Walter: To me, you will forever be a little girl.

***

Olivia: We didn’t save the world.

Peter: Not even by half. She’s still trying, though.  I never thought I’d see you again, Olivia. I know what you thought of me… when I wouldn’t leave Boston to come to New York with you… when I left you alone.

Olivia:  No, Peter, we lost our child. And… in the grief, we just… weren’t able or were incapable of — of being what we needed to be for each other. And that was all it was.

Peter: You were stronger than me. You could do something that I couldn’t do. You saw that the world needed us, and you went to help. And I just — I didn’t have the will to give up searching for this — this perfect little soul that we made. Out here for all these years… fighting for these people, defending them. And at the moment that she needed her father to protect her, I couldn’t do it. And I wanted more than anything for that not to be true. And in the state-of-mind that I was in… that meant at all costs… including us.

***

Captain Windmark: We have been looking for you… and your friends. I am very interested in you. I don’t know why you’re alive. Ah, you’re trying to think of music. You miss music.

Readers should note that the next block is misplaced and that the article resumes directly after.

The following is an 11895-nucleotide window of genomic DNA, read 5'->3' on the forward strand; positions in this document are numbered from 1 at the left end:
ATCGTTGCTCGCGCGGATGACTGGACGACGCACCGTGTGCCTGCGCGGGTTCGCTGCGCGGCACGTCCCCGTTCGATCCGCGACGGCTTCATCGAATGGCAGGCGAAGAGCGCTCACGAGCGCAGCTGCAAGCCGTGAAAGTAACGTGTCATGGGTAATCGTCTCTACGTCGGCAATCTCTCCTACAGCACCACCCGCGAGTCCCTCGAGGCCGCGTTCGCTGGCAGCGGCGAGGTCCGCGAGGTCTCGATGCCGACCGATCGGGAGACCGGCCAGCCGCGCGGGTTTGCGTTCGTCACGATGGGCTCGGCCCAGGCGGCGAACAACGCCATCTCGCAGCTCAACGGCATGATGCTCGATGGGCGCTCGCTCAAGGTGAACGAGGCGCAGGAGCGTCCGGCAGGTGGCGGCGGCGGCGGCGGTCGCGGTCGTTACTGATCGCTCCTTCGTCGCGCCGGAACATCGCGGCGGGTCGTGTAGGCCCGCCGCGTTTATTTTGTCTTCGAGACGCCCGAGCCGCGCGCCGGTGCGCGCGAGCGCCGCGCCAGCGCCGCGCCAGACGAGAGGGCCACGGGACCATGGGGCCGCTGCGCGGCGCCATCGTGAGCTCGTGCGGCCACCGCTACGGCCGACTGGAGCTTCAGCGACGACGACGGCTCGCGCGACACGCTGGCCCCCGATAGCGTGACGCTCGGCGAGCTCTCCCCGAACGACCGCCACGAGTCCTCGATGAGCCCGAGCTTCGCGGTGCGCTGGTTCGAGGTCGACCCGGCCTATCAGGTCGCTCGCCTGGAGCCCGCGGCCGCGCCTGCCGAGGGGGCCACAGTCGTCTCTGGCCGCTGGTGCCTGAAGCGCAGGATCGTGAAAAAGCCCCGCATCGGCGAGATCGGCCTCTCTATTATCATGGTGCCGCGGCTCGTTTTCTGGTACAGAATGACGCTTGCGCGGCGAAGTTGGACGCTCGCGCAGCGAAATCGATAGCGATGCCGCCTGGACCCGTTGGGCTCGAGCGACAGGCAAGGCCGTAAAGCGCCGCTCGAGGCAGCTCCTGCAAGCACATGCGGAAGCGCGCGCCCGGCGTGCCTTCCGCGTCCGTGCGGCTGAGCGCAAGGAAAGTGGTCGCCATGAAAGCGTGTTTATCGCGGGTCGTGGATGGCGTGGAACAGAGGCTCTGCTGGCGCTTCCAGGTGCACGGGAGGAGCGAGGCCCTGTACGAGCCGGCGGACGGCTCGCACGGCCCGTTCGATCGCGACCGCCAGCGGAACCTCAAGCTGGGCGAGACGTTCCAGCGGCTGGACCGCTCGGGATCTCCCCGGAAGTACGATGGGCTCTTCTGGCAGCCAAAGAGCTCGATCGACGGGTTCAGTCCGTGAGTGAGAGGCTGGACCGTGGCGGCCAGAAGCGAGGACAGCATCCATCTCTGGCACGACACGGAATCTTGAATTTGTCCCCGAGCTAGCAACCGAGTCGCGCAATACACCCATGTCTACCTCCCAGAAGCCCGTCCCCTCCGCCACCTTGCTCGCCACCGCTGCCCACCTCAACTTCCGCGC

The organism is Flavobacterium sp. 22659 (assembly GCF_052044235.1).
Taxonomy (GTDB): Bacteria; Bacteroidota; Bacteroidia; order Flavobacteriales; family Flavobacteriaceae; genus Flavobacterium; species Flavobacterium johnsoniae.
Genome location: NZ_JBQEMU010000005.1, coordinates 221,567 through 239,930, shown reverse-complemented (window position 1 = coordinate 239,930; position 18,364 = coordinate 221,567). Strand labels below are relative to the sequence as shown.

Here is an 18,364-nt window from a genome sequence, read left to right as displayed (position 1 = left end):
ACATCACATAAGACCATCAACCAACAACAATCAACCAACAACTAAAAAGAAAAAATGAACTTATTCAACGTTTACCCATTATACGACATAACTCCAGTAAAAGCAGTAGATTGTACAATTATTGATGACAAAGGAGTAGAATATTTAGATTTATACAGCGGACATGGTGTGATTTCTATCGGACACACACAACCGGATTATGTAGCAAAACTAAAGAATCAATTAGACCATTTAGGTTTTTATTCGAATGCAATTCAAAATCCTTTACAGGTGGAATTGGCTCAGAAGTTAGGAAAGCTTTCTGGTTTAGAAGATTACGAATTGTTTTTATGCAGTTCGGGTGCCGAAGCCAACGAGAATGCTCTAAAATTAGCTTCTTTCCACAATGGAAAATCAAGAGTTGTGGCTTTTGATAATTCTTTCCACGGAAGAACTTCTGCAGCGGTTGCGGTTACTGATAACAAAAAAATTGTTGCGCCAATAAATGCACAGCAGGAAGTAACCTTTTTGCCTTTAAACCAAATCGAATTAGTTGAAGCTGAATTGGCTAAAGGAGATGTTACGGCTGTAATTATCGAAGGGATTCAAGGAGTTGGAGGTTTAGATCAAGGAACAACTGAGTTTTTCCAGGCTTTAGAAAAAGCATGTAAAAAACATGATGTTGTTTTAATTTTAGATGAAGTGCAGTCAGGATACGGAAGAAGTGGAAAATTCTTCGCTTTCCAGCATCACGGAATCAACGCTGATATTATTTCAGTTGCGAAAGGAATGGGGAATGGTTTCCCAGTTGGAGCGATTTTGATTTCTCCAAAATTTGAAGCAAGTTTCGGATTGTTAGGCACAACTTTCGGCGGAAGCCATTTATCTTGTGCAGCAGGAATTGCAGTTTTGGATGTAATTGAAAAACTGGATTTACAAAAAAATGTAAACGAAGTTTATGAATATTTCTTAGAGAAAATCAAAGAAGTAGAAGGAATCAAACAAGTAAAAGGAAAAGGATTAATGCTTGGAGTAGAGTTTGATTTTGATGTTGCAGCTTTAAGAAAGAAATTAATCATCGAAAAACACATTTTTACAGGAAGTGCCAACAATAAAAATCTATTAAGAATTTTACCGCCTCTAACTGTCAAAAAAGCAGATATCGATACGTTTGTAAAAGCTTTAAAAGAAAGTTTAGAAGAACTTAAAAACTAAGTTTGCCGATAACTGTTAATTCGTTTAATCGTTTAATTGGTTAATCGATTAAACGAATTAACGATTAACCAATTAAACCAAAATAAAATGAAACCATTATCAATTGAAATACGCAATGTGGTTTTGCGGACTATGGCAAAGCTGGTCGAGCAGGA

Walter: There’s not a lot of it here.

Captain Windmark: We tolerate it. But it’s merely tones, rhythms, and harmonic vibrations. I don’t understand.

Walter: Mostly it amazes me. Music helps you shift perspective, to see things differently if you need to.

Captain Windmark: See things? Like hope?

Walter: Yeah. Very much like that.

Captain Windmark: But there is no hope… for you. Nothing grows from scorched Earth. You seem much more interesting as a human being – than as a vegetable. But, quite frankly, all things being equal, I don’t mind which one you end up. The choice is yours.

***

Peter: What happened to him?

Etta: Occupational hazard.

Peter: That’s my girl.

***

Peter: It’s always the red wire. Unless it’s the white wire. That did it. Let’s go.

***

Walter: I don’t remember it. I don’t remember any of it. I’ve failed myself, and I’ve failed the world. What is wrong with me? What has happened to —